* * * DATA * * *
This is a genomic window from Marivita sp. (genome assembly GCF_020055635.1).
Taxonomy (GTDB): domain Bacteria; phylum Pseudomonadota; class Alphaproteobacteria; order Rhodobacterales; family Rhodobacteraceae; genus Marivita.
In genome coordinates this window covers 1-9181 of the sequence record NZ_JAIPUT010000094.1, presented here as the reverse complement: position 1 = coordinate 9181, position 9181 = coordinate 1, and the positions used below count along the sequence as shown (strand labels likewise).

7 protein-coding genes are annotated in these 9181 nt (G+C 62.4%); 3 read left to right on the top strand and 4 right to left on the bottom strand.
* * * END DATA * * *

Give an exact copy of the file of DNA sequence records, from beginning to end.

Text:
This is a genomic window from Marivita sp. (genome assembly GCF_020055635.1).
Taxonomy (GTDB): domain Bacteria; phylum Pseudomonadota; class Alphaproteobacteria; order Rhodobacterales; family Rhodobacteraceae; genus Marivita.
In genome coordinates this window covers 1-9181 of the sequence record NZ_JAIPUT010000094.1, presented here as the reverse complement: position 1 = coordinate 9181, position 9181 = coordinate 1, and the positions used below count along the sequence as shown (strand labels likewise).

7 protein-coding genes are annotated in these 9181 nt (G+C 62.4%); 3 read left to right on the top strand and 4 right to left on the bottom strand.